Labour slams Govt. rural broadband scheme
The Government’s rural broadband initiative isn’t up to scratch according to the Labour Party, who says its failures in the region are prompting an outcry.
Labour’s ICT spokesperson Clare Curran says local mayors, councils, Fonterra, Federated Farmers as well as National MPs are slamming the RBI scheme.
“Rural New Zealand is being left behind in the broadband race. The figures from council surveys are truly astonishing,” says Curran.
“In Huntly, household internet access is 44%. In Western Bay of Plenty, 72% say it’s not fast enough or reliable enough for their needs. In Kaitaia, internet penetration is just 49%. The data for Ruapehu is too unreliable as many people could not even load the test,” she explains.
According to Curran, only 14%of people in Northland are satisfied with their internet with one person saying they couldn’t even load the NZ Herald website.
“As the Waitaki Mayor Gary Kircher says: ‘Internet speed in these areas is woefully inadequate… This situation is a barrier to economic growth and creates an irrational digital divide between our central business district and productive rural area’,” notes Curran.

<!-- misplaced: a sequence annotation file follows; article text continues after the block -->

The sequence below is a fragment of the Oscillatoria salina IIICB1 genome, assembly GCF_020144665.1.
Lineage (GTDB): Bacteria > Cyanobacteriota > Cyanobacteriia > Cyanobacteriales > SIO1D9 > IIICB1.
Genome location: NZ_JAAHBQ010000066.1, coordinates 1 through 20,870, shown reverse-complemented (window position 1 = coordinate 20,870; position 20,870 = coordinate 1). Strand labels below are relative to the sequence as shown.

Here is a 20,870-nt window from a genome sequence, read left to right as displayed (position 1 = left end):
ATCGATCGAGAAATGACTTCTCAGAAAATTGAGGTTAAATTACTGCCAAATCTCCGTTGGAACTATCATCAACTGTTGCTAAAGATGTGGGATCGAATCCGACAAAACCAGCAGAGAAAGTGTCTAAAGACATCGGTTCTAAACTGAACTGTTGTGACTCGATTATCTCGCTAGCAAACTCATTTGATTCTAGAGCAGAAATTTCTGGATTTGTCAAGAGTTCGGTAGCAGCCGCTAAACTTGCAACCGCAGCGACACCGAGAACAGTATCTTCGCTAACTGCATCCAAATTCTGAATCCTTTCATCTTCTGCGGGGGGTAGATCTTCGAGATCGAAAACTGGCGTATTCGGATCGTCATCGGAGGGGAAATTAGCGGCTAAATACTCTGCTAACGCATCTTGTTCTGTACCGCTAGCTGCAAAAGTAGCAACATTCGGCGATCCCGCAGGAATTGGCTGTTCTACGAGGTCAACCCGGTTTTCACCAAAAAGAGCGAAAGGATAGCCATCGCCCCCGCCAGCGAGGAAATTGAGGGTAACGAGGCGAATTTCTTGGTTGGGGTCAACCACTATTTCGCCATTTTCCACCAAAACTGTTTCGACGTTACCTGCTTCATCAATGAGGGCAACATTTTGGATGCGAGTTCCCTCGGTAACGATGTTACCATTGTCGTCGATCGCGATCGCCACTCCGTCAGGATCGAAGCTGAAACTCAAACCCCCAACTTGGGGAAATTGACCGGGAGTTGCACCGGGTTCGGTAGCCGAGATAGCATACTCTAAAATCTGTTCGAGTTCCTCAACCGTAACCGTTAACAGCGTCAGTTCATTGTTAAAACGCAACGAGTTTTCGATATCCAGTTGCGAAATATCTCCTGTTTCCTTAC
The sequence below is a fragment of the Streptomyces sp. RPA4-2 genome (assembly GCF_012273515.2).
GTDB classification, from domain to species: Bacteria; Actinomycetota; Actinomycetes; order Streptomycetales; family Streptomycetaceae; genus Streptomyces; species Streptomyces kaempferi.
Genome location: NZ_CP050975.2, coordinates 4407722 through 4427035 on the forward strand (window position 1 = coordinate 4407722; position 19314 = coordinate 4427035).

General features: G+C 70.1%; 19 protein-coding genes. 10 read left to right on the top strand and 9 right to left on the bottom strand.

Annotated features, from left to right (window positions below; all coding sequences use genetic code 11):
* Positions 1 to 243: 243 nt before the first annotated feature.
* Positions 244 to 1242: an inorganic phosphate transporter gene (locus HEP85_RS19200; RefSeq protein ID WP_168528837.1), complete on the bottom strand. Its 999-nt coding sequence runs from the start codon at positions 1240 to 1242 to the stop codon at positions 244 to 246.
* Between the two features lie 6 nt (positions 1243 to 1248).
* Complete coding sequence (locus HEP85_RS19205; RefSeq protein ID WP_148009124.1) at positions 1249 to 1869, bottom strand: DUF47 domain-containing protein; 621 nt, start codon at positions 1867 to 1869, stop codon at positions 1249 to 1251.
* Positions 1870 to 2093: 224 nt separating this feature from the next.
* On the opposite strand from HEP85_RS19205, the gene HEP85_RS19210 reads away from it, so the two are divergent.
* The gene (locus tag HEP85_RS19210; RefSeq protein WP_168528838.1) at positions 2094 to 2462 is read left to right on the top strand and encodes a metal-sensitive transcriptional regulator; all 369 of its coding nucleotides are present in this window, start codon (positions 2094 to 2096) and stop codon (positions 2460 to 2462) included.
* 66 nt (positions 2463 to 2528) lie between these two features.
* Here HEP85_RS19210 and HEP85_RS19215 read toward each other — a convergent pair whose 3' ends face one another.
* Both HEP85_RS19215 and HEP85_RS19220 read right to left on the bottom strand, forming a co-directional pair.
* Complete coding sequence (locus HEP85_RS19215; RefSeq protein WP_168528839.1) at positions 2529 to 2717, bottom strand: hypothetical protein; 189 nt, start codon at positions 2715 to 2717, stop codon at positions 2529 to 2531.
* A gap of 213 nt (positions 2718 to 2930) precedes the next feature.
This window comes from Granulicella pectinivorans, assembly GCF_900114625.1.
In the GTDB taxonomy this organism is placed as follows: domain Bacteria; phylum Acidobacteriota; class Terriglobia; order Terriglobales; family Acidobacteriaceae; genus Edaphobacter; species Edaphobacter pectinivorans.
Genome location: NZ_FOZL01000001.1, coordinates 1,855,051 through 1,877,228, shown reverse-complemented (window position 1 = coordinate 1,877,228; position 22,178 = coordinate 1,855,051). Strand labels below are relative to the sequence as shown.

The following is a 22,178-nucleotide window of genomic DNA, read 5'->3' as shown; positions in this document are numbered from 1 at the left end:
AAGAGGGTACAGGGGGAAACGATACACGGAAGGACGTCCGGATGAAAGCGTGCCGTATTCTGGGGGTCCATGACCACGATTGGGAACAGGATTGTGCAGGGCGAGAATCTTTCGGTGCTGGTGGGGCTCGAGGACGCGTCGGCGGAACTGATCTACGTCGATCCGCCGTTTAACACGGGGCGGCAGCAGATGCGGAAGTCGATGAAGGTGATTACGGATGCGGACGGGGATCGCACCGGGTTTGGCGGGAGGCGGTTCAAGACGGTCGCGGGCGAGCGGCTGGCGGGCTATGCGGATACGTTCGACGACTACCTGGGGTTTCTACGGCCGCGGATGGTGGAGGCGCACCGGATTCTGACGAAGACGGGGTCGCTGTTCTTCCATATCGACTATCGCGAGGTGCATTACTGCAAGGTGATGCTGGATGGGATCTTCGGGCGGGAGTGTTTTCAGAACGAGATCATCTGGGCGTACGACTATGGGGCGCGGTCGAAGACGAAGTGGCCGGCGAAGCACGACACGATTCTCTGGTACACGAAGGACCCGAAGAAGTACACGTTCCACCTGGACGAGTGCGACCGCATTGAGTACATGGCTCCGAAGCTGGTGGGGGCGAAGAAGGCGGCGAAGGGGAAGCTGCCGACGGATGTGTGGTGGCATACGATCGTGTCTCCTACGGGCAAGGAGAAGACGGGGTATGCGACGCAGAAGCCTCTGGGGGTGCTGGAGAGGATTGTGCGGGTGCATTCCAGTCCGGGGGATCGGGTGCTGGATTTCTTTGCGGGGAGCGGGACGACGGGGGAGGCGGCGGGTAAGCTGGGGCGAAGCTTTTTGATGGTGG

“Even National’s Waitaki MP Jacqui Dean says: ‘Some rural schools have little to no access via modern communication systems. I say little to no, as like their neighbours, if they climb a platform, stand on one leg and hold their mobile high enough they may, just may, receive a level one signal.’
“And National’s Todd Barclay says: ‘internet connections are slow and unreliable, and directly impact their ability to run their businesses’,” Curran adds.
“Federated Farmers has complained about poor service in their Taranaki heartland and Fonterra has said poor internet speed constrains the ability of staff to work remotely and attract talent to remote towns or locations,” she explains.
“This is simply not good enough. Over $300 million has been spent on the RBI so far and the next $100 million is being delayed until the never-never. It’s time Amy Adams stood up for regional New Zealand,” Curran says.